By DJ Wilson
Edmonds City Council
On Tuesday night at our City Council meeting, I voted against our labor agreements with two of our bargaining units at the City of Edmonds. This vote has been particularly hard for me. I have voiced a number of concerns, both about process and substance, during our executive sessions. And I have struggled with this vote for weeks.
Since I was first elected to the City Council, I have been a strong advocate of new revenue into this city.
I drafted the Economic Development Commission ordinance, which has set in motion a tremendous citizen effort to help rejuvenate economic activity here in town.
I led a 60-person Citizens Levy Review Committee with the purpose of examining city services and determining an appropriate scope for a levy, if any at all.
There is no better way to continue to provide City services to those parents I represent, those taxpayers I represent, and the city employees I represent, than to get a general fund levy passed in Edmonds.
To do that, to fully address our revenue problem, I feel a responsibility to hold the line on expenses as much as I can.
I have worked to review our employee health care benefits to see if we could maintain benefits while shaving costs off of our administration.
As Council President, I led a process to contract our fire services to Fire District 1, saving the City about $1 million a year, and I continue to explore a Regional Fire Authority to find ways to streamline services.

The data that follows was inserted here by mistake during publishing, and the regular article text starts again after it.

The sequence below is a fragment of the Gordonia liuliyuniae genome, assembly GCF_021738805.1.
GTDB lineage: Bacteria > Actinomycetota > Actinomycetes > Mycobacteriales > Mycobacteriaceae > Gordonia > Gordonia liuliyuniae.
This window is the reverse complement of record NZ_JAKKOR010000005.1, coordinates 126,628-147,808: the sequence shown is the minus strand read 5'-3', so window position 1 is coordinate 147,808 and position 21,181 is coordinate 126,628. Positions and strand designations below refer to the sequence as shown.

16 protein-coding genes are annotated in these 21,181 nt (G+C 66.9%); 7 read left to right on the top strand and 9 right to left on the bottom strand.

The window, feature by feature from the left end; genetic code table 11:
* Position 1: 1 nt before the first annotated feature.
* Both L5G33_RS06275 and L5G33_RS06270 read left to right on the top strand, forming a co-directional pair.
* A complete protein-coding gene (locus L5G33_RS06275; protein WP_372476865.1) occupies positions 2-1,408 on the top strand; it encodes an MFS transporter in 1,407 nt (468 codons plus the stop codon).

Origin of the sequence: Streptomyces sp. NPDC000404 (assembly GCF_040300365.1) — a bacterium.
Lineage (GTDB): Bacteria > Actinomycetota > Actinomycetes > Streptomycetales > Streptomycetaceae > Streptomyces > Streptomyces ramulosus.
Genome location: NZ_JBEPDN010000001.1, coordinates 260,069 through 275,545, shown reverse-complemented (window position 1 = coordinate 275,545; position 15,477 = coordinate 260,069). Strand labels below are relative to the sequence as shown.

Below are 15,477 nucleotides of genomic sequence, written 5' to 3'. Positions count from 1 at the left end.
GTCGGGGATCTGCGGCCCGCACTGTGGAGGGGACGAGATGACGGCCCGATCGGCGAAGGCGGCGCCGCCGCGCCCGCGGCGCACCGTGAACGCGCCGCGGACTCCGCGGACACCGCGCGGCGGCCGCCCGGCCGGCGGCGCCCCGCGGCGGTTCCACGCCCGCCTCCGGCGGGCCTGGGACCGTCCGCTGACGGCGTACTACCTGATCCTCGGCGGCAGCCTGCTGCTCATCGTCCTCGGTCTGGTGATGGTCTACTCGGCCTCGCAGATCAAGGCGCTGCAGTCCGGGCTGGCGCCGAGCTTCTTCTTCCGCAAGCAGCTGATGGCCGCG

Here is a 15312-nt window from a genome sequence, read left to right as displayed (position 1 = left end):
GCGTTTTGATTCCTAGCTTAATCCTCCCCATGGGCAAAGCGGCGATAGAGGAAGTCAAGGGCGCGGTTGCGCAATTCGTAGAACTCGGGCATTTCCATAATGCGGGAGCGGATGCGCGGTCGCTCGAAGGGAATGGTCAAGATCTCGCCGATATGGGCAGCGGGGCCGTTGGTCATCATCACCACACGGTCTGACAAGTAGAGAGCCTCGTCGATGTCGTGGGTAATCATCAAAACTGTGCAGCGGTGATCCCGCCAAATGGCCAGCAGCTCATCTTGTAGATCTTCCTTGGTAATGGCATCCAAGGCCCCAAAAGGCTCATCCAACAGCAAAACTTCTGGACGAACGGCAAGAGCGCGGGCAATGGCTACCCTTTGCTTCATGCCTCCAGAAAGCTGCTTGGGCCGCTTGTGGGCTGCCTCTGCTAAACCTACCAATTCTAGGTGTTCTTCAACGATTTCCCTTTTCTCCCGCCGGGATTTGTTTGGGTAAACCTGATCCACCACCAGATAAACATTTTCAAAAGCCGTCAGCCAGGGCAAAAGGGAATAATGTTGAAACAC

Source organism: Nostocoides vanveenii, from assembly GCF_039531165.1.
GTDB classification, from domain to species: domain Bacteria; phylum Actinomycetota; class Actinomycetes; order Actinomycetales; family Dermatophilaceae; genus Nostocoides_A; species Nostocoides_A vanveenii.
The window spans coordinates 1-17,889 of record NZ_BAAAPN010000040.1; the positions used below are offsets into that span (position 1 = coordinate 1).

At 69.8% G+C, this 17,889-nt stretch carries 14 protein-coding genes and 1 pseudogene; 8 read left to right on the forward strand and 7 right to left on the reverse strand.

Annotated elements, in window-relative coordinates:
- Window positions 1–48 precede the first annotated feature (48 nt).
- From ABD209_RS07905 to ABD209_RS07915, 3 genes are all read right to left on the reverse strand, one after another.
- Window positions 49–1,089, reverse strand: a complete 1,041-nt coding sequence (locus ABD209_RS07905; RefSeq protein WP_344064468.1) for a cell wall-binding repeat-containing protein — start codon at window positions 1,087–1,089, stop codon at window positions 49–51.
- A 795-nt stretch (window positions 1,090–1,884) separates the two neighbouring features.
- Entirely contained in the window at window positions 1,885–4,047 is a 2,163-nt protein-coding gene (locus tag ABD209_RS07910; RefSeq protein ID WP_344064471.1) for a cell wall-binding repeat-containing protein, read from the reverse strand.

Likewise, during this economy, I feel it is incumbent on me to maintain the status quo as much as possible when it comes to our labor contracts.
The contracts before Council last Tuesday were, unfortunately, not status quo contracts. Where cities like Seattle, Bellevue or Lynnwood are dramatically cutting costs, we are adding benefits. Where the state is instituting pay cuts of 3 percent, our payroll is growing.
Already part of the 4-year contract are annual cost of living increases, automatic 5 percent pay increases every year for the first five years of employment, automatic “longevity” pay increases every five years, and coverage of 91 percent of an employee’s family health benefits.
I believe our employees are adequately compensated, and further benefit increases are not warranted.
Instead, the contracts before Council did things like provide three new paid holidays to staff, over the life of the contract, to reimburse staff who took furlough days in 2009.
The new contract moves employees to a new health plan – one chosen in collaboration between the administration and the employees themselves. However, this contract gives 100 percent of the savings in 2011 from the new plan – about $30,000 per month city-wide – back to the employees, rather than in a shared savings arrangement.
My concern is not one of employee compensation. Our employees are paid fairly, and again, they do more with less than any other city staff I know. I appreciate and respect the work they do.
My concern is getting our city on a stable financial footing. And with contracts that increase benefits like giving away new paid holidays, and giving away 100 percent of savings this year on health benefits, that is not a status-quo agreement.
These agreements send a bad message to the voters we need to have on our side. It tells our city staff we have more money than we do. And, it pretends that we are in good financial shape, when we are not.